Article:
“The book is kind of an extension of my teaching … I think it supports my class better,” Anderson said. “It benefits me more than if I used some other book, but it’s all the same to the student. It’s more or less the same dollar amount to students so I don’t really see a problem.”
But some students, like sophomore Nicole Lyons who took his class, found his text troublesome.
“I think it’s overkill that every year a new book comes out,” Lyons said.
Because it is updated yearly, students such as Lyons typically cannot sell the book back to the bookstore at the end of the spring semester. She said she would have felt better about buying a textbook if Anderson donated the royalties.
While some “instructor authors” differ on what to do with royalties after requiring their books, Professor John Hawks, who teaches Introduction to Biological Anthropology, has done away with textbooks all together.
At the beginning of the fall 2011 semester he restructured his class format to a more customized one by switching from using a textbook to posting lecture and lab readings, 80 percent of which he wrote, to a free online blog.
“I don’t like the idea that students are really paying so much for texts when you can make free material available to them when it is almost as good,” Hawks said.
Lyons, who also took Hawks’ class, said his class format was affordable and simple.
“You didn’t have to buy anything but you still got his knowledge,” she said. “It’s more to the point of what they really want you to know instead of having to wade through all of the extra stuff.”
In 2002, Hawks tried writing a textbook on human evolution, but the more specialized book he intended to write was too narrow for the more marketable and introductory book his publisher wanted. He said publishers often ask authors to add extra components to the text which drives up the cost.
“There has been a lot of textbook bloat, publishers adding bloat, just to justify high prices,” Hawks said. “They have a marketed mind.”
Authors and publishers can have a shaky relationship as authors have limited control over their book once it is mass produced. Pevehouse said one year he and his co-author withheld the manuscripts from their publisher because they thought the publisher was increasing the price too quickly.
While Hawks said his publisher pressured him to write books that are more introductory, and therefore sellable, others, like Professor Karen Strier, were pressured to come out with editions more frequently.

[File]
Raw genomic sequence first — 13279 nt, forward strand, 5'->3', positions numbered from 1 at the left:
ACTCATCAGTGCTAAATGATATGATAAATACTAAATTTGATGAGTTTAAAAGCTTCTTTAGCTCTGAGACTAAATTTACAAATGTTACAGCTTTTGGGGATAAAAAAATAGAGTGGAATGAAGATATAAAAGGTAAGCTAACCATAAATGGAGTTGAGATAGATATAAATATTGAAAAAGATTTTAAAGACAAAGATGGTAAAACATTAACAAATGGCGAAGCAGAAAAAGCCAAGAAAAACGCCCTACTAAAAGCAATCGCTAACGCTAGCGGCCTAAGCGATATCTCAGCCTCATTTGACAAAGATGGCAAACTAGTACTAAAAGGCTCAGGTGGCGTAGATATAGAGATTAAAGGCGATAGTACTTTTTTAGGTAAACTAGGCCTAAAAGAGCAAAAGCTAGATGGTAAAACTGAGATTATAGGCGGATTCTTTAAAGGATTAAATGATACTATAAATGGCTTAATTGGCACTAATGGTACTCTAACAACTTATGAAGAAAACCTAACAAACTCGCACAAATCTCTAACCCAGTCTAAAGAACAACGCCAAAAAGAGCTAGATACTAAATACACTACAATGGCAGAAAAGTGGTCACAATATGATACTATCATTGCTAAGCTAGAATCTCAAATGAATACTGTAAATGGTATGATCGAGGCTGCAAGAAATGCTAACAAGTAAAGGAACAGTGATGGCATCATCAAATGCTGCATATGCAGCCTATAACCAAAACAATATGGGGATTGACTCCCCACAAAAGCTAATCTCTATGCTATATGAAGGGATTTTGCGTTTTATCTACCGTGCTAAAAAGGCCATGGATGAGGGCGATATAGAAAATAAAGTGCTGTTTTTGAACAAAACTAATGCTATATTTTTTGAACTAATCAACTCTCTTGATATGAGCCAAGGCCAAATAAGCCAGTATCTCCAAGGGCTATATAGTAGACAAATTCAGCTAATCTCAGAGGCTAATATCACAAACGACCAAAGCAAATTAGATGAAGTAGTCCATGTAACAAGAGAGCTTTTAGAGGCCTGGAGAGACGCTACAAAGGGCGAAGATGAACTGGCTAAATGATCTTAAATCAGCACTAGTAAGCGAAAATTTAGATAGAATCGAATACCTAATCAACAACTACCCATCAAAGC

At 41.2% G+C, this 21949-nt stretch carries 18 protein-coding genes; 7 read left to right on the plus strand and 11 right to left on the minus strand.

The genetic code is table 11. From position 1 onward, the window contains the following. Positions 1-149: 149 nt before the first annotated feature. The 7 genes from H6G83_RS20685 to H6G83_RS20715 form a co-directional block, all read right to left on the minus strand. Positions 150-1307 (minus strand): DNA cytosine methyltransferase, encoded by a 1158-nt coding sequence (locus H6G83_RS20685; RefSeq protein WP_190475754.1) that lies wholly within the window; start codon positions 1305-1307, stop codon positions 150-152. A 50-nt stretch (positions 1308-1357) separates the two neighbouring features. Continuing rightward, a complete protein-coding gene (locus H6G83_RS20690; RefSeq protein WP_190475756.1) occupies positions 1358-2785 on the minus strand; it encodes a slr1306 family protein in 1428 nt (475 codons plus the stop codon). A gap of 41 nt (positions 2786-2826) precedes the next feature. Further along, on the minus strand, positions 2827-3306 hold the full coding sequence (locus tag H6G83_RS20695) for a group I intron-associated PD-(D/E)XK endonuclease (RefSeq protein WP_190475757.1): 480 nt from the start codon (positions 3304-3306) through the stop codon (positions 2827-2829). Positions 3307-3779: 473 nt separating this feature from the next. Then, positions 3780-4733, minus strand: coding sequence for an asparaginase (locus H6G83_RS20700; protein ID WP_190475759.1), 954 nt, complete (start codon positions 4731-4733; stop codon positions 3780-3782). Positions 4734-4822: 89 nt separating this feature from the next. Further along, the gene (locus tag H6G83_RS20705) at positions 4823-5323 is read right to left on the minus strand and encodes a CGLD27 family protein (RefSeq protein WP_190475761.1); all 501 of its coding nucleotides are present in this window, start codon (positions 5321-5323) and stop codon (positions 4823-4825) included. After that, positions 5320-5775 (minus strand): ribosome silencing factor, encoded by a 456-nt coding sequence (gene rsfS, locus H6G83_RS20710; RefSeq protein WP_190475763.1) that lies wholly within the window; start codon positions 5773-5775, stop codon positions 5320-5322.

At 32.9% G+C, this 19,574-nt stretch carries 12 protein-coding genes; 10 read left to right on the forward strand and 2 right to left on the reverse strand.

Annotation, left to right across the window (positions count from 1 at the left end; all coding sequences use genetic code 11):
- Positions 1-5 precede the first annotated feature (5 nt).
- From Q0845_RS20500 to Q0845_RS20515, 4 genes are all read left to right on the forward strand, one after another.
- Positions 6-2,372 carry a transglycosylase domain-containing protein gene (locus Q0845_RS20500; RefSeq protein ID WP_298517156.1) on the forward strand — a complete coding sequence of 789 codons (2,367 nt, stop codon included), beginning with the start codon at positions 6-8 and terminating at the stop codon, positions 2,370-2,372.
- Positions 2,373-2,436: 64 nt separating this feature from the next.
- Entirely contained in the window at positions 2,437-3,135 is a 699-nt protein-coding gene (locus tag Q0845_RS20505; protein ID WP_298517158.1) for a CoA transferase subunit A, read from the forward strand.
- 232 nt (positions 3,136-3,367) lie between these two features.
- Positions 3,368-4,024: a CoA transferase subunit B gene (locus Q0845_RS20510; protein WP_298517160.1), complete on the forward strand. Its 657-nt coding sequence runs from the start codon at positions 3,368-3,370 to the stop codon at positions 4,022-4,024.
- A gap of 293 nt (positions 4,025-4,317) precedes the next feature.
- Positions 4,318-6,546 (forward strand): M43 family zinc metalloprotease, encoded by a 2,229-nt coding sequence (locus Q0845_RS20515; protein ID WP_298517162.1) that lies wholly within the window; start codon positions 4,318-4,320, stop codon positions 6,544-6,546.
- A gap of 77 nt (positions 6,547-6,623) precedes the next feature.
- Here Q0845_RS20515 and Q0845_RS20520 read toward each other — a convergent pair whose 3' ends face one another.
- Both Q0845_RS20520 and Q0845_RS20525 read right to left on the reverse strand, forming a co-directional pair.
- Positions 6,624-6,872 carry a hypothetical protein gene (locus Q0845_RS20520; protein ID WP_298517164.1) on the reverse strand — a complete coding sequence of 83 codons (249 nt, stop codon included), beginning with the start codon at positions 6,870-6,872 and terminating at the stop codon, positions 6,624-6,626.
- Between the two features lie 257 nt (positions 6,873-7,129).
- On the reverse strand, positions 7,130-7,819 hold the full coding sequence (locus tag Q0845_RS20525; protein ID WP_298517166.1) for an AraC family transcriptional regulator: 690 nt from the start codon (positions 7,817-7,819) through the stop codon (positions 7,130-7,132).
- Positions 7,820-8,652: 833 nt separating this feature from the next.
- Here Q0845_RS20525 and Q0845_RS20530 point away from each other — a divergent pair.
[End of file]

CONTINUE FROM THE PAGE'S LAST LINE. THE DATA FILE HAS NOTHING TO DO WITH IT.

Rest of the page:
Strier, the author of her textbook for Primate Behavioral Ecology, an intermediate Anthropology class, writes a new edition every four years. She said she wrote new editions when changes within her field made her old editions obsolete, although her publisher wanted her to write more frequently.
But she said she was motivated to write it as a service to a field that was low in literature.
“It was never about making money,” Strier said.
And the royalties she receives from UW-Madison students are next to nothing because her class is offered every two years, meaning the newest edition has already been on the market. UW-Madison students are typically able to buy used versions.
Strier said, as a researcher for a small field, writing a necessary, more-focused text makes her book a “big fish in a small pond.” She did not want to write a more introductory book that already existed but find a “niche” that more specialized classes could use.
Strier said the book helps keep her lecture organized, and it challenges her to think of new material to make sure lectures are “value added.”
Strier is currently completing a new edited volume she hopes will be used nationally. All profits will go to conservation efforts, the book’s topic.
For Hawks, it comes down to the best way to give students the material they need.
“I would like to find a way to make [class material] cheap or free for their students. I have the power to assign it to them,” Hawks said. “It’s really a question of what’s the best way to get things out there.